INT: The radio station...


INT: ... I think it was Radio...

HH: Radio Liberacion.

INT: ... and the setting up of that in that part of that air force field in Miami - can you describe that to me, and how you thought ... had you done that kind of thing before, or was it new...?

HH: (Overlap) No, but I'd seen it done in OSS.

INT: How did you plan it?

HH: I had brought up from Chile a contract agent whose cover was that of a newspaper publisher in Santiago, a young, very talented man, named Dave Phillips, who later on carved quite a career for himself in the agency. And Dave pulled together a team of Guatemalan journalists; he found them here and there, mostly in Honduras, a few in Mexico, and we had these black flights coming in to Opa-Locka airport here in Miami, practically around the clock, bringing in people for training. And we had to establish in Honduras a very powerful radio station of our own, a transmitter that would override the beam of the Guatemalan national radio, so that... as in World War II, where we did the Funkspiel so often - this was an idea borrowed from World War II: you just override the other guy's transmitter and feed false information to the public. So that was done. That was a technical thing; we just contracted with, I think... what was it called?... Pan-American Communications to establish this transmitter, very powerful transmitter, in Honduras, near the border, focused so that its main effect would be on the main transmitter of the Guatemalan national radio. Now the material that was to be broadcast, and began to be broadcast very soon after the establishment of the transmitter, was being written here in Opa-Locka, in our safe house. A group of... as I said, Dave Phillips had brought up a group of Guatemalan journalists - they knew what needed to be said far better than any American did, and so they were responsible for the scripts. We'd get the material down there... Actually, the tapes were made right here in Opa-Locka; the tapes were put on the transmitter down in Honduras.

INT: Did you do leaflet raids? Did you drop leaflets?

HH: Well, that was another part of the plan, absolutely. As I said, we had acquired some aircraft, and the same propaganda team, Guatemalan propaganda team, prepared leaflets, which were in several phases. You know, "Beware: the day is coming" and so forth. And then the next air drop would have a slightly different theme, but they were all focusing basically on the main situation, which was that Arbenz was a baddie, that he was selling Guatemala to a foreign power, i.e. the Soviet Union, and that this should not be tolerated by the Guatemalan populace. ... yes, we had... And when the D-day actually came, these P-47s made a couple of low-level, relatively harmless strafing runs over the city. We didn't want to kill civilians; they dropped a few smoke bombs and concussion bombs to frighten people so that they just stayed indoors. And actually, the Guatemalan army was confined to barracks. When Arbenz tried to get a message out over his own transmitter, he found that his words were not being heard, because our station in Guatemala was telling all of Guatemala - and indeed all of Latin America became the sole source of information on what was going on in Guatemala - that Arbenz had fled, Arbenz and his cabinet had fled and left the country naked, and that was greeted with a lot of enthusiasm by the locals. And so, what had been a hypothesis, a propaganda hypothesis, became reality after a couple of days, when there was no support that Arbenz could accrue to himself.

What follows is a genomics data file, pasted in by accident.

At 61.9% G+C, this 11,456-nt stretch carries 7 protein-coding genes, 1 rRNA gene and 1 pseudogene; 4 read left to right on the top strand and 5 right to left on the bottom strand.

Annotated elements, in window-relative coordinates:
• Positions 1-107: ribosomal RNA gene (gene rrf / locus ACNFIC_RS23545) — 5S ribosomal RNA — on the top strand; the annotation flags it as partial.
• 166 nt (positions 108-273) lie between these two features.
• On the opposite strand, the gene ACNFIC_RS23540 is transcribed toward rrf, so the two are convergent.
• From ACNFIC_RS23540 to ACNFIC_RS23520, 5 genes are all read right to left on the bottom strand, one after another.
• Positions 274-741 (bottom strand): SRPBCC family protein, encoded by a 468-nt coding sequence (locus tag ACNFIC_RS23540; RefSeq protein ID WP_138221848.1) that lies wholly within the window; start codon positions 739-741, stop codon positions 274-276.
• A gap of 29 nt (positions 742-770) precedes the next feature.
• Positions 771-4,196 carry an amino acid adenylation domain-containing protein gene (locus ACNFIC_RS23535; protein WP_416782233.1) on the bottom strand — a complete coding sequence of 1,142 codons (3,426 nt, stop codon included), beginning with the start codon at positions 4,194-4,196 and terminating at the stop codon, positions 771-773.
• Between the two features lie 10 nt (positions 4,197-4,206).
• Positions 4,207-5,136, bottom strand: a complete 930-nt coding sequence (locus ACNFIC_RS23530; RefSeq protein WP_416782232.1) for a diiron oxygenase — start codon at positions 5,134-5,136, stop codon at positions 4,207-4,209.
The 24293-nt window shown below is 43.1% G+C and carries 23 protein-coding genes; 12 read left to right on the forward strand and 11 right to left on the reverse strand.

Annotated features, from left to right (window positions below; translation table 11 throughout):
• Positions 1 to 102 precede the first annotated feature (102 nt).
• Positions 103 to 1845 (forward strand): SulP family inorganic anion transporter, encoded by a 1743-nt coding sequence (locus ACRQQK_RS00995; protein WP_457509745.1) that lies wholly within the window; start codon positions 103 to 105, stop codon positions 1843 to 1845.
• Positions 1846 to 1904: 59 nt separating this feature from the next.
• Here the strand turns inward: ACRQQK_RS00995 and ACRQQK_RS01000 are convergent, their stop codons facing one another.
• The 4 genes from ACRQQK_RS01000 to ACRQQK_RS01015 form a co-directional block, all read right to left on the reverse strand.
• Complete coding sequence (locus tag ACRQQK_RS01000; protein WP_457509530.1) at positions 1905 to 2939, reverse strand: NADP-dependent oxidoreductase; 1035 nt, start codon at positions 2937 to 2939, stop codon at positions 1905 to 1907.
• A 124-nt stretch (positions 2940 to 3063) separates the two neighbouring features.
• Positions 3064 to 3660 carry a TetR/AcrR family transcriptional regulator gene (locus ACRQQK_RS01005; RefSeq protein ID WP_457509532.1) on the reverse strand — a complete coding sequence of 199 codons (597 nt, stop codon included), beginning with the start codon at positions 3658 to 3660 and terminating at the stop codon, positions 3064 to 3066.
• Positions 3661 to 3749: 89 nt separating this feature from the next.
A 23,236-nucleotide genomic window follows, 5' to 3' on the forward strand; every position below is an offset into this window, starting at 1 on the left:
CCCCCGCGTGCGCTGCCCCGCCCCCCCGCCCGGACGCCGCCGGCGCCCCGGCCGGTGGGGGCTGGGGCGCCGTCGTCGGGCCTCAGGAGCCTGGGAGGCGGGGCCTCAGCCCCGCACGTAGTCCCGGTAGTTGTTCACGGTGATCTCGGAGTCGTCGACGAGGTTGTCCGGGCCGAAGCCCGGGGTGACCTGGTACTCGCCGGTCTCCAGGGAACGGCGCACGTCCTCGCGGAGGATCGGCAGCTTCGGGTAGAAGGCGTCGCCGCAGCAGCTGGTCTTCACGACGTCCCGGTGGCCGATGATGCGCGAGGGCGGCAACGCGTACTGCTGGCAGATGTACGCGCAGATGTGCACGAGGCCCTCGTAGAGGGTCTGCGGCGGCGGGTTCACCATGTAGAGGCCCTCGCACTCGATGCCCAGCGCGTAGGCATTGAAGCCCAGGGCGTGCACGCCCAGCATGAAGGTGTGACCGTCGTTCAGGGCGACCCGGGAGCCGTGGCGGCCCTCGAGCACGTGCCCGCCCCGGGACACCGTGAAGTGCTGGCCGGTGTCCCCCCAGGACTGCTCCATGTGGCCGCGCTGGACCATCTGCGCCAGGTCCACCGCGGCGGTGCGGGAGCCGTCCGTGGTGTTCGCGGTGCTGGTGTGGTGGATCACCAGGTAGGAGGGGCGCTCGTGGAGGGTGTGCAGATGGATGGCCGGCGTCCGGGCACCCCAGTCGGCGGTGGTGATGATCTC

INT: From my reading of it, I in some respects could describe it as a "coup by radio": the radio worked, the Guatemalan army didn't fight. Now the fact that the Guatemalan army didn't fight was because, I believe, they feared the Americans would invade. They'd taken your propaganda hook, line and sinker. Is that true?

HH: Well...

INT: Could you talk me through that?

HH: We never made any threats of an American invasion - that would have been counterproductive, in my opinion, and if I'd seen any draft leaflets or broadcasts saying that, you know, "You guys better lay down your arms because Uncle Sam will come in if you don't" - everybody would have said, "Hey, we're nationalistic patriots - we can't allow that to happen." That would have been a bad deal. I think it was just the... Well, we haven't really talked about the student influence or the influence of the priests, which was so very important too, because the priests reached... their messages reached their population way out on the hinterland, where you had basically just a Mayan population, and that was good too. That was all arranged... the co-operation of the Guatemalan clergy was arranged through Cardinal Spellman in New York, and I had taken upon myself to meet with the Cardinal. I had a letter of introduction from a prominent Washington figure, and I didn't tell him, I asked him what assistance he might be able to be in terms of getting co-operation from the Guatemalan clergy. I knew, of course, that in 1948 or thereabouts, the Catholic Church had been very helpful in arranging a subvention to the Christian Democrats in Italy and turning back the communist electoral threat there. So I wasn't at all bashful about approaching Spel, and he was a rather roly-poly placid individual, but a man of great mentality, and he said in effect, "You've told me what the problem is - I'll deal with it." And that was it. And soon we were writing scripts or leaflets for the Guatemalan clergy, the Catholic clergy, and this information was going out in the pastorals aacross the country, and in radio broadcasts.

INT: Did you have anything to do with the Archbishop in Guatemala's pastoral letter?

HH: No, no, but we certainly tried to make him a popular figure.